How do you use the factor theorem to determine whether x-2 is a factor of P(x)=2x^3 -7x^2 + 7x - 2?

1 Answer
Dec 10, 2015

Since $P \left(2\right) = 0$
$\textcolor{w h i t e}{\text{XXX}} \left(x - 2\right)$ is a factor of $P \left(x\right)$

Explanation:

The Factor Theorem tells us that
$\textcolor{w h i t e}{\text{XXX}} \left(x - a\right)$ is a factor of $P \left(x\right)$ if and only if $P \left(a\right) = 0$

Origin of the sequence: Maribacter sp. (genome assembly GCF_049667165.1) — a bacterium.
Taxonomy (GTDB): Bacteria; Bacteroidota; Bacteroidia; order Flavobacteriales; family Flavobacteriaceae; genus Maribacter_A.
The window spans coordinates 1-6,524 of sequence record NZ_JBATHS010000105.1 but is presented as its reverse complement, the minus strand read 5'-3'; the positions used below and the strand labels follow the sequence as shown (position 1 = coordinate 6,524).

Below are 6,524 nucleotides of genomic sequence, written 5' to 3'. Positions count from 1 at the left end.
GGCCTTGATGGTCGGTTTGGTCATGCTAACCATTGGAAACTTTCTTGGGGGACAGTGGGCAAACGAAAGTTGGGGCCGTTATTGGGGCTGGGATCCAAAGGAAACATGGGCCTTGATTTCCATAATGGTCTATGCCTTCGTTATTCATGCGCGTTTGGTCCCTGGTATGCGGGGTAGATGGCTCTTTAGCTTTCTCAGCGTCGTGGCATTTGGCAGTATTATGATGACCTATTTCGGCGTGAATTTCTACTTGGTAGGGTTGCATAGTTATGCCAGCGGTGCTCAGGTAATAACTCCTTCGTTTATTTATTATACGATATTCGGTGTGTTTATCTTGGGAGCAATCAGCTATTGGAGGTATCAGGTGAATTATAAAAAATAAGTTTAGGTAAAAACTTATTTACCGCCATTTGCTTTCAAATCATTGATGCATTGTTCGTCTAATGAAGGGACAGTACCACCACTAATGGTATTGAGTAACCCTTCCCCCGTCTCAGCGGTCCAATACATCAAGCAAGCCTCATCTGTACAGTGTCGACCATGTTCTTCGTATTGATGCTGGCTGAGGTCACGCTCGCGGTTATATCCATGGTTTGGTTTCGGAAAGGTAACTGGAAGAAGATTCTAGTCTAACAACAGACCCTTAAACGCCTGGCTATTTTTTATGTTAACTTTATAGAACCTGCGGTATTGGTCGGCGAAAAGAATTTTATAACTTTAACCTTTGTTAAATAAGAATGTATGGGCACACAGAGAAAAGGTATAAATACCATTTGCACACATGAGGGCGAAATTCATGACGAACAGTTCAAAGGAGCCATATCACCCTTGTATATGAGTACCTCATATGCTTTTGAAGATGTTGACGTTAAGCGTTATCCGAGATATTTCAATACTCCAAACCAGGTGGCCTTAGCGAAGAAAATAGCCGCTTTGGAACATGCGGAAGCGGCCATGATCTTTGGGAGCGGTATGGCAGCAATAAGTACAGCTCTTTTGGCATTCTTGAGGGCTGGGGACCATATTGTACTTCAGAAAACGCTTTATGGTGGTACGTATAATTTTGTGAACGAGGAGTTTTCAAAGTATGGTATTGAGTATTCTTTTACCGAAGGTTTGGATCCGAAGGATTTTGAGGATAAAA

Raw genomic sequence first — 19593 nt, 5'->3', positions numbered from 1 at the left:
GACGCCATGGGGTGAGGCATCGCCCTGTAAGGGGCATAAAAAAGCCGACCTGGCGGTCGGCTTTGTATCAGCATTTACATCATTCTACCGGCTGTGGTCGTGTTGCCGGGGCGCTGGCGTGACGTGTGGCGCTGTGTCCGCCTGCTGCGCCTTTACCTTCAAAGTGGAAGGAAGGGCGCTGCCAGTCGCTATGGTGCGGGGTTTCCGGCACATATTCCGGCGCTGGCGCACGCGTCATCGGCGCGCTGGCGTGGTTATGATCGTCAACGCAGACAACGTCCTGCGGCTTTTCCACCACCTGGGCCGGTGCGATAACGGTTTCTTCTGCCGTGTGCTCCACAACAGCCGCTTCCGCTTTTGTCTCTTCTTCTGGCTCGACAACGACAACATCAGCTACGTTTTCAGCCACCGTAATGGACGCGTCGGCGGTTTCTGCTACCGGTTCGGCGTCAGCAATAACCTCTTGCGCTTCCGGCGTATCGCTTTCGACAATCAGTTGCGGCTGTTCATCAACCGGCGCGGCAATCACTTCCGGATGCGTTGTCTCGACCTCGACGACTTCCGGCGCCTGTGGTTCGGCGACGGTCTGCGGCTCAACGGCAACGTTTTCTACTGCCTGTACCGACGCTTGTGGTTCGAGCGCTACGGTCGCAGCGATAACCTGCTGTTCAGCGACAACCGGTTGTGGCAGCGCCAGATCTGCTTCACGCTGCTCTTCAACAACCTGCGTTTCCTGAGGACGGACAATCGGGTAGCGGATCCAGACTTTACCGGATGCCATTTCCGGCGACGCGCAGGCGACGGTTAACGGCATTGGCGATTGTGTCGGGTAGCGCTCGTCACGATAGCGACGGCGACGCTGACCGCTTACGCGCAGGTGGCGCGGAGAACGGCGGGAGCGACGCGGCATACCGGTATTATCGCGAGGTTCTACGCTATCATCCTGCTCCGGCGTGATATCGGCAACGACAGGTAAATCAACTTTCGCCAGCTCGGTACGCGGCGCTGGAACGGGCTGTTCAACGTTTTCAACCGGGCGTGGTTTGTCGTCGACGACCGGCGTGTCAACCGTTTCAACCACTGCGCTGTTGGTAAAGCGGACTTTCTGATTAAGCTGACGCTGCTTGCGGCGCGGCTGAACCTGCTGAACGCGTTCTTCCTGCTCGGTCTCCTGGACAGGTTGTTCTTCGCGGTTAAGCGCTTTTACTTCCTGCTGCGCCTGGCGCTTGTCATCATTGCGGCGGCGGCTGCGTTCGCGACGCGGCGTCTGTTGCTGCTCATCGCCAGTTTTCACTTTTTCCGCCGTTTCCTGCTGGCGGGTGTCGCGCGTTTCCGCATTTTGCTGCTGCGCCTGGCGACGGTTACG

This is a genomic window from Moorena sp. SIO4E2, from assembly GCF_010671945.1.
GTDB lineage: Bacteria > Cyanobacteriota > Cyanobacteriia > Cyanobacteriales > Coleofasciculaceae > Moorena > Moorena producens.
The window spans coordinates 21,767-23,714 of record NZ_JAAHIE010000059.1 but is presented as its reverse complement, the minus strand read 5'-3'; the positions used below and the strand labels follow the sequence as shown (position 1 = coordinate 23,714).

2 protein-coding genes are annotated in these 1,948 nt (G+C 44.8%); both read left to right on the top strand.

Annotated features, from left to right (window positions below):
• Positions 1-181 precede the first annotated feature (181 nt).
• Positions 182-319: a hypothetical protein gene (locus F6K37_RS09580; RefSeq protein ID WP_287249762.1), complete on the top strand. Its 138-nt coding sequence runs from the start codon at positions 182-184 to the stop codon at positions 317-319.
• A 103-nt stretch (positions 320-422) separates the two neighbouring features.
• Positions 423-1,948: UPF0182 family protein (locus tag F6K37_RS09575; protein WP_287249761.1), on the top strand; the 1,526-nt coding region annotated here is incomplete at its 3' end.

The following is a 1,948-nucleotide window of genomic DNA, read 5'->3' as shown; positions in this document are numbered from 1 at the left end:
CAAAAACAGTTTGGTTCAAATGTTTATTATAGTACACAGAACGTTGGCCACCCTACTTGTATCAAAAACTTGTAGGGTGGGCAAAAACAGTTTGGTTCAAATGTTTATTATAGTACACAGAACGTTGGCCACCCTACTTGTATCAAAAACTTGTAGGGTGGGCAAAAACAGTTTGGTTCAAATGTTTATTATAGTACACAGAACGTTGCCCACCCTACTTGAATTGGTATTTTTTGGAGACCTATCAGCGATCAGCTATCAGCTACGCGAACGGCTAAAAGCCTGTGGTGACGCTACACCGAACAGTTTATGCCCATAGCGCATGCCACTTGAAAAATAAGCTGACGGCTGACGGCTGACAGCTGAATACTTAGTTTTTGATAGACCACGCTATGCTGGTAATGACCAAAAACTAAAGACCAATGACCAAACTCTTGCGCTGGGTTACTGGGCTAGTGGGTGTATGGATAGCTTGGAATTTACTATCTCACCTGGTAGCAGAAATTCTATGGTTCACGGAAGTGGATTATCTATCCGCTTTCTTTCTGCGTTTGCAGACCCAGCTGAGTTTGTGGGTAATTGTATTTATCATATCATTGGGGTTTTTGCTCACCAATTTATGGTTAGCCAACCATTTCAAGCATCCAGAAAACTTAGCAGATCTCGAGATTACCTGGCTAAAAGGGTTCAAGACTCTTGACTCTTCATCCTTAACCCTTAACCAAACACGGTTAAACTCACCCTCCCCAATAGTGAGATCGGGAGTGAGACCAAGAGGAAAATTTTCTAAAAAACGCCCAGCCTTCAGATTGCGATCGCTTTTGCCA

Given
$\textcolor{w h i t e}{\text{XXX}} P \left(x\right) = 2 {x}^{3} - 7 {x}^{2} + 7 x - 2$

then
$\textcolor{w h i t e}{\text{XXX}} P \left(2\right) = 2 \left({2}^{3}\right) - 7 \left({2}^{2}\right) + 7 \left(2\right) - 2$

$\textcolor{w h i t e}{\text{XXX}} = 2 \left(8\right) - 7 \left(4\right) + 7 \left(2\right) - 2$

$\textcolor{w h i t e}{\text{XXX}} = 16 - 28 + 14 - 2$

$\textcolor{w h i t e}{\text{XXX}} = 0$

So $\left(x - 2\right)$ is a factor of $P \left(x\right) = 2 {x}^{3} - 7 {x}^{2} + 7 x - 2$